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e-mail, and in person — have confirmed our belief that huge energy — not to mention cash — is being expended in support of the ever-growing number of talented realist artists working among us. In preparing the profiles here, we learned that many of these collectors — sophisticated and well-connected as they are — are not accustomed to being in the spotlight. Knowing how much they value their privacy, we appreciate even more their willingness to speak with us, and we are looking forward to doing the same with a long list of additional collectors who have kindly begun to engage in conversation with us already. As you will see, the collectors profiled in this issue are relishing their treasures today, but I have recently been reminded of art’s capacity

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to keep inspiring, long after the artist and original owner are gone. Burning up Broadway this season is the hit musical Natasha, Pierre, and the Great Comet of 1812, with Josh Groban leading a talented cast. I actually saw this show in its OffBroadway form several years ago and have been glad to follow its evolving success. Its plot is based on an episode within Leo Tolstoy’s massive novel War and Peace (1869), which chronicles the impact of Napoleon’s invasion of Russia through the lives of five aristocratic families. I was glad when the show’s director, Rachel Chavkin, declared proudly: “The first thing I do for any project is go to the picture collection at the New York Public Library.… You go up to the wonderful librarians and say, ‘I’m interested in Moscow in 1812. Give me a folder for comets, and … then give me some rock ’n’ roll and Gypsy folders.’” Exactly! In case you didn’t know, the New York Public Library is America’s greatest walkin museum. Anyone can turn up and ask to see almost any work on paper in the collection — from Rembrandt drawings to tabloid tearsheets. (These are kept in folders, often by subject rather than by artist.) More importantly, those historical images can — and do — inspire artists like Rachel Chavkin to create new art that speaks to our own time. Though it is rooted in the 19th century, Natasha, Pierre, and the Great Comet of 1812 could only have been made now, and I encourage you to catch it. Knowing that its terrific sets, costumes, props, and staging owe much to artworks of the past will only enhance your pleasure.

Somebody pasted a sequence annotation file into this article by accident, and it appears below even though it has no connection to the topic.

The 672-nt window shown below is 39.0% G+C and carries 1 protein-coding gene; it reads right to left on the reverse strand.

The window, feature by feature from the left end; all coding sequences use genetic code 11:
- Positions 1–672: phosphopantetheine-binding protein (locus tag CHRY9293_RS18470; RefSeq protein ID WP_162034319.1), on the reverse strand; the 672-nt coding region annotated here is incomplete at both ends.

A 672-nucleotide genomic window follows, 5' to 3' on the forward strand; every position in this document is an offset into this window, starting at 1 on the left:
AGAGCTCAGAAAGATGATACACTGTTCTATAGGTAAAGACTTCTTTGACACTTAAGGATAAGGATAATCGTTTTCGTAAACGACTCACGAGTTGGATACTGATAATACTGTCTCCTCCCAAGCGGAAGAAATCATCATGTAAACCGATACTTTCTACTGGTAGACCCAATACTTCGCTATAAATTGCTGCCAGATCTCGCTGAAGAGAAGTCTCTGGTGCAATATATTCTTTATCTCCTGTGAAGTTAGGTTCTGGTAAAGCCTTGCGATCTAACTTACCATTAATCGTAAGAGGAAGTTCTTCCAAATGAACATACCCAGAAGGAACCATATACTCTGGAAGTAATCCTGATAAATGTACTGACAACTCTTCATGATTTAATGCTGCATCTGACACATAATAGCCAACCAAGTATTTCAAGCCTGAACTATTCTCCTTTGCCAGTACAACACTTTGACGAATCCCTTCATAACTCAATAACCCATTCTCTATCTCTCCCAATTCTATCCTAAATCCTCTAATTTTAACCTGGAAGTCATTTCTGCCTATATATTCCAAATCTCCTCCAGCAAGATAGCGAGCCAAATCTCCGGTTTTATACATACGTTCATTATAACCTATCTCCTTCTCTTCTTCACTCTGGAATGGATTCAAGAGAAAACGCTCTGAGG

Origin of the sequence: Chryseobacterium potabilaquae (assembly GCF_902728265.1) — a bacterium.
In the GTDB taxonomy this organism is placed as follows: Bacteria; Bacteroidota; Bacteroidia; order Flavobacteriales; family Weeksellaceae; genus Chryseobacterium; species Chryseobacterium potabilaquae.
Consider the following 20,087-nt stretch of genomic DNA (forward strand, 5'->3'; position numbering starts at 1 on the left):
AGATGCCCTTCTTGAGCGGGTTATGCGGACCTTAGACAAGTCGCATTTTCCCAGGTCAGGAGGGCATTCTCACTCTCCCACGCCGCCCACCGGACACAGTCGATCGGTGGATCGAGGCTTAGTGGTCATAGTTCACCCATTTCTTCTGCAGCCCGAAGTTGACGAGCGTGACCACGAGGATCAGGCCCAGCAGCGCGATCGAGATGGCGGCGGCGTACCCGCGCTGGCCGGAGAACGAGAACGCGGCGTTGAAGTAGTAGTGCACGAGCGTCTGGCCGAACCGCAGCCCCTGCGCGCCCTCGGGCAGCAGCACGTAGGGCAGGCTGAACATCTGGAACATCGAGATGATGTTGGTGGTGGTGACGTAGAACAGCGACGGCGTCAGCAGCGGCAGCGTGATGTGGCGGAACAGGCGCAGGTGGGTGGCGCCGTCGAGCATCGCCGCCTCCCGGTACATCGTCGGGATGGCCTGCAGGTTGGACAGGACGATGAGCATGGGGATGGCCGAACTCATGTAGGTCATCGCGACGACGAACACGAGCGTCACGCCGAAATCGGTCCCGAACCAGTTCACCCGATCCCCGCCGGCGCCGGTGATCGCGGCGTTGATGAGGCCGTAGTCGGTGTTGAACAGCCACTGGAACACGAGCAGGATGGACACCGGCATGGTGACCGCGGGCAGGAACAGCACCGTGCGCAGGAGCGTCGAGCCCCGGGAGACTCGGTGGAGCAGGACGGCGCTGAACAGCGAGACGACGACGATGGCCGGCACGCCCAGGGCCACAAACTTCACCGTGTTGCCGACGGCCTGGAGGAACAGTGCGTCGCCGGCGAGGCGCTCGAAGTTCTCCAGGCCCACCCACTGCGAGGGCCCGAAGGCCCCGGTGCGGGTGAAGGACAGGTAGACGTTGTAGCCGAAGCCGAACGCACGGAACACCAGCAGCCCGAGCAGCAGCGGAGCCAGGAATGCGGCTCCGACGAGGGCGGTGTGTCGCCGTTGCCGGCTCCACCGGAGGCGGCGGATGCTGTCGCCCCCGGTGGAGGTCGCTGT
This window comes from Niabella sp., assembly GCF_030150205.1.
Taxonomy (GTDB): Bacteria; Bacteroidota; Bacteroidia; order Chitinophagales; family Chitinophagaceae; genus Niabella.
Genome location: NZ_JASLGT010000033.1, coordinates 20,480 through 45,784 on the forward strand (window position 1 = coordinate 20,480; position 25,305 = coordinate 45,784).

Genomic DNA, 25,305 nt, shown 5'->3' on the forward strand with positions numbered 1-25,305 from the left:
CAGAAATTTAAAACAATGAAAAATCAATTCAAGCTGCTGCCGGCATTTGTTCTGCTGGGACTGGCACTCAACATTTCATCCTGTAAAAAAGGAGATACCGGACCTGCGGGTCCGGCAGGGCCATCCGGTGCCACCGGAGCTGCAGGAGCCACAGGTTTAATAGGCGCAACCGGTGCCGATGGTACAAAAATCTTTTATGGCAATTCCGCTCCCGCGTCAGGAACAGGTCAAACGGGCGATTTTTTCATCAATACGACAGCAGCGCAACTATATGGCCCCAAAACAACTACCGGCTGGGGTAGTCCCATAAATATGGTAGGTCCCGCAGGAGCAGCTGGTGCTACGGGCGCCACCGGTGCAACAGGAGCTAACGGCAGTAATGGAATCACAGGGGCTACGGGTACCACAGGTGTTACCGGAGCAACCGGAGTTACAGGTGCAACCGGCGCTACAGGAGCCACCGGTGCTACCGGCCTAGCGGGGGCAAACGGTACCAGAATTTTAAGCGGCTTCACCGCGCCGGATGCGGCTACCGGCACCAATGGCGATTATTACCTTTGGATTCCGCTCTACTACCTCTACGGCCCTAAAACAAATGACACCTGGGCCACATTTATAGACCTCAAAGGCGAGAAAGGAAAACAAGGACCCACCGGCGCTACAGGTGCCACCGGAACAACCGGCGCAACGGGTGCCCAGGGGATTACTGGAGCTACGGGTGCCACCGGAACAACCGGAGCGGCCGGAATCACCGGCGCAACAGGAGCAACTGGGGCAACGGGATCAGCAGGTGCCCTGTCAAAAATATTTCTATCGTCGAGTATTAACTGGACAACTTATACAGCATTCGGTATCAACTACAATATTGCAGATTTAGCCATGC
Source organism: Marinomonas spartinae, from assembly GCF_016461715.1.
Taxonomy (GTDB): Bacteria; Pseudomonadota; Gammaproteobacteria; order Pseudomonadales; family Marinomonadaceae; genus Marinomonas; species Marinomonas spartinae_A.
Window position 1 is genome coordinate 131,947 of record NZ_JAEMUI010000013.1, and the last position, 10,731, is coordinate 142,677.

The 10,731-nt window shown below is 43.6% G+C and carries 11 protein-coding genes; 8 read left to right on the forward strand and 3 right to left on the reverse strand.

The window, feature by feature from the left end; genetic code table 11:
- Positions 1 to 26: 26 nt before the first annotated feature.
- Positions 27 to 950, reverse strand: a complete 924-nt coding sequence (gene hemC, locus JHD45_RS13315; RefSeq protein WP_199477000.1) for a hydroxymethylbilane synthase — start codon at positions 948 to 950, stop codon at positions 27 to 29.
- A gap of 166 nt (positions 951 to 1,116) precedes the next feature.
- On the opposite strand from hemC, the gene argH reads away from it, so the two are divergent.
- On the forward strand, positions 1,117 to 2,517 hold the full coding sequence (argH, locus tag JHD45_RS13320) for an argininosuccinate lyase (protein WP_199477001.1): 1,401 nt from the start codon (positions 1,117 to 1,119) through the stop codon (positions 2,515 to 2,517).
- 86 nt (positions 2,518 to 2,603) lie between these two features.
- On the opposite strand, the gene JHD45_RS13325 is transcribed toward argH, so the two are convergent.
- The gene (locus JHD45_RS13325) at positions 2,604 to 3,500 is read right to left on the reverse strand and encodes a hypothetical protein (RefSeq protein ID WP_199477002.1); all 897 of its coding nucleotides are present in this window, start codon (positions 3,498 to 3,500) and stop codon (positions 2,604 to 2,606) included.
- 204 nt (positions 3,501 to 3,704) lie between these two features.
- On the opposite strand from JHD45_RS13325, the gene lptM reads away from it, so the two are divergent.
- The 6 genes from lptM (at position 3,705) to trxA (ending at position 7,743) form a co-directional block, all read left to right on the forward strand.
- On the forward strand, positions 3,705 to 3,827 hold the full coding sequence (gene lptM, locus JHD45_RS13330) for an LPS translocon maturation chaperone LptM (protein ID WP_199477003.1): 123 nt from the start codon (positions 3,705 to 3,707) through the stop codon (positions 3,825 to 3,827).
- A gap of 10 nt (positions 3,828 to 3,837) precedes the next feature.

F I N E A R T C O N N O I S S E U R · C O M


BRAING AMRIA’S GRA OORS


Franz Bergmann (1861–1936) c. 1910, cold-painted bronze, each 9 1/4 in. high Heritage Auctions’ Gentleman Collector Sale (Dallas), January 19, 2017 Estimate: $4,000–$6,000 for the pair

Vice President, Special Collections, Heritage Auctions